*already* have been released from China and have returned to the USA.
    Can Quackquack cite a link to that story?

    "But no one thinks that these people deserved special treatment."
    --Quackquack

    Not even No1Marauder?

    I would submit that spending a brief time un ...[text shortened]... be seen whether UCLA will do anything to show its disapproval of their alleged crimes in China.
    I found a link to a news story about the Americans being released and returning to the USA.
    (Using Google search earlier was not helpful.)
  7. 15 Nov '17 00:26 / 1 edit
    Originally posted by @no1marauder
    I believe all people, both Chinese and US citizens, should not be subject to the harsh sentences and violations of due process that the Chinese system routinely allows.

    Here's a brief book review highlighting some of said violations and deficiencies: http://www.cefc.com.hk/article/he-jiahong-back-from-the-dead-wrongful-convictions-and-criminal-justice-in-china/
    Does No1Marauder believe that US citizens--particularly if they are African American--have
    the 'moral right' to walk into shops in China and take whatever they please without paying
    and then, at worst, get sent back soon to the USA without having to pay any fines or even
    making a pro forma apology?

    Does No1Marauder approve of the extremely lenient sentence given by a white American judge
    to two white American men who chased down and brutally beat to death a Chinese American?

    https://en.wikipedia.org/wiki/Murder_of_Vincent_Chin

    "Vincent Chin ... was a Chinese American man who was severely beaten in the Detroit suburb
    of Highland Park, Michigan, in June 1982. The beating led to his death four days later. ...
    Ebens and Nitz initially faced a charge of second-degree murder, but were convicted in a
    county court for manslaughter. They were both sentenced to three years of probation."

    While I have many criticisms (which would be beyond No1Marauder's comprehension)
    of China's government, I know Chinese realities far better than the extremely close-minded
    racist troll No1Marauder, who does his dishonest utmost to deny the reality of anti-Chinese racism.
    In contrast to the extremely arrogant white American No1Marauder, I have spent many hours
    speaking (in Chinese dialects as well as English or other Western languages) with many
    diverse Chinese, of varying ages, backgrounds, passports, and ideological sympathies.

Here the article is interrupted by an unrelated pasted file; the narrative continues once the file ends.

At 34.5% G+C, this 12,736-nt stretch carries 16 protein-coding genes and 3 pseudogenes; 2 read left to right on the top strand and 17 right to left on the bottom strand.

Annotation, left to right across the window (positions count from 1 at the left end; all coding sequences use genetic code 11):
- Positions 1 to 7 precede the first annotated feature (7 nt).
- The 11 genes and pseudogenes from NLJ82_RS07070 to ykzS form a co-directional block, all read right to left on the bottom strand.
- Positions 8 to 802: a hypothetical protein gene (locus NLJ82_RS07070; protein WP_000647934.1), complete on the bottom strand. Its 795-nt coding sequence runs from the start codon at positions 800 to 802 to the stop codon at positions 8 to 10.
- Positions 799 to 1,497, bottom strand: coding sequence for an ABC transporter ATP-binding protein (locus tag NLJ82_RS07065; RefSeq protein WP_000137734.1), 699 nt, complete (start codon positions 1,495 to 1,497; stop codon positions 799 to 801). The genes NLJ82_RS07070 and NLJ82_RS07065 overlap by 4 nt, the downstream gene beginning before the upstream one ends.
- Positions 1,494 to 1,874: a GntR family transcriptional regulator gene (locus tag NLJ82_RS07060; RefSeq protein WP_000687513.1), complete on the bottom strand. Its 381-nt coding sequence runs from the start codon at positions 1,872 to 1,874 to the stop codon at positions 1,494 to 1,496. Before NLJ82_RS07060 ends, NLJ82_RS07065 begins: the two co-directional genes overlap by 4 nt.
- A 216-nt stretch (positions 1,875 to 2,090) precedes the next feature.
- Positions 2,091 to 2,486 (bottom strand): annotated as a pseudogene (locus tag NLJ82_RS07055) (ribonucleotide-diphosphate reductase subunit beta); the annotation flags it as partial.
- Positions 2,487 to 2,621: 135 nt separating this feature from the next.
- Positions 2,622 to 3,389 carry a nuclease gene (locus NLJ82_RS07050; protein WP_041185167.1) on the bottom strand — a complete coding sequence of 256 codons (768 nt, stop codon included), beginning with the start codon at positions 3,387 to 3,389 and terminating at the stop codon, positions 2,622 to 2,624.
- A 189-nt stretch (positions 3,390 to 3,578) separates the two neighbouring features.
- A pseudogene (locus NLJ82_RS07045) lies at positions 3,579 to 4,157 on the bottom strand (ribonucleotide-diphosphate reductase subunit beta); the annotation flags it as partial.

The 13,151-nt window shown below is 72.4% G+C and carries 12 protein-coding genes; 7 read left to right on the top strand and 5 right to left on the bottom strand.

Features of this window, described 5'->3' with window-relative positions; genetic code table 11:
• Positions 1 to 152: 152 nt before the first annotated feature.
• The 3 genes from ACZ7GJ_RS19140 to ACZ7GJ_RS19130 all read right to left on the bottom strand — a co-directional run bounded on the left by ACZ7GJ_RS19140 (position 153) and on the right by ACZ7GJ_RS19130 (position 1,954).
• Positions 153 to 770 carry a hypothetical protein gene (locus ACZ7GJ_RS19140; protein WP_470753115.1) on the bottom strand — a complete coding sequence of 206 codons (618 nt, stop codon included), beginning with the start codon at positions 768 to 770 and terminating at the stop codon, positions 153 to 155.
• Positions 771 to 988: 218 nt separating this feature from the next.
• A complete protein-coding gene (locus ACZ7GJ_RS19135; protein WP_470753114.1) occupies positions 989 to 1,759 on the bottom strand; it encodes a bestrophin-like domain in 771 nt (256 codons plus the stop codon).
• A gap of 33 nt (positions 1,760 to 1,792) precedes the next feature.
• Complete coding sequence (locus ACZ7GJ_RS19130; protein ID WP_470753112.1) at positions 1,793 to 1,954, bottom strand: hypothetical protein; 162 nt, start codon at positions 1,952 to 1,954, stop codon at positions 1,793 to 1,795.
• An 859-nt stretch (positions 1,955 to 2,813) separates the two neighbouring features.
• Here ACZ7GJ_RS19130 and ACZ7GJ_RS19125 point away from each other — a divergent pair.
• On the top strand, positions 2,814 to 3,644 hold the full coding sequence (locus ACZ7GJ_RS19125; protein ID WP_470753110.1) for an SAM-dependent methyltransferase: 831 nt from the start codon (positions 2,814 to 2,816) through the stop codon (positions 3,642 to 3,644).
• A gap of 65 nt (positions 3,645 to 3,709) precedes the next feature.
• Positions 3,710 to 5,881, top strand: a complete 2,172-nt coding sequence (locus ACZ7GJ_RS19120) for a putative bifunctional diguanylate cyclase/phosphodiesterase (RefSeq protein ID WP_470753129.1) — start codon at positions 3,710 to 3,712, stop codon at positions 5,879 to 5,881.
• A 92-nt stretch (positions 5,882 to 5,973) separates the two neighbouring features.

I know about the realities of life in China largely from speaking directly to diverse Chinese.
    In contrast, No1Marauder must depend upon what primarily white journalists write about China.
    No1Marauder, who apparently has much admired British colonial rule in Hong Kong, may
    prefer to swallow the BBC's glowing propaganda about British rule in Hong Kong, whereas
    I knew well-educated Hong Kong Chinese who disagreed in the strongest terms with it.

    The BBC recently made the extremely misleading claim that China's aircraft carrier was (only) 'Soviet-built',
    falsely implying that China had bought it completely as it's now from the USSR (or a successor state).
    In fact, the USSR never came close to completing it. Many years later, China bought the
    'rusting hulk' (to quote Wikipedia) from Ukraine and had it towed (it had no working engines) to China.
    Then the Chinese almost completely rebuilt it (including installing all the electronics).
    I suspect that many Westerners prefer to believe that the Chinese never could have done that on their own.
  8. Subscriber no1marauder
    Caustic/Disagreeable
    15 Nov '17 00:48
    Originally posted by @duchess64
    Does No1Marauder believe that US citizens--particularly if they are African American--have
    the 'moral right' to walk into shops in China and take whatever they please without paying
    and then, at worst, get sent back soon to the USA without having to pay any fines or even
    making a pro forma apology?

    Does No1Marauder approve of the extremely lenient s ...[text shortened]... that many Westerners prefer to believe that the Chinese never could have done that on their own.
  9. 15 Nov '17 00:57
    Originally posted by @duchess64
    http://www.espn.com/mens-college-basketball/story/_/id/21400082/president-donald-trump-asks-chinese-president-xi-jinping-help-ucla-bruins-case

    "Donald Trump asks Chinese president to help in UCLA case"

    "President Donald Trump personally asked Chinese President Xi Jinping
    to help resolve the case involving three UCLA basketball players, including
    L ...[text shortened]... llege athletes did
    anything wrong in allegedly shoplifting in China and deserve any punishment?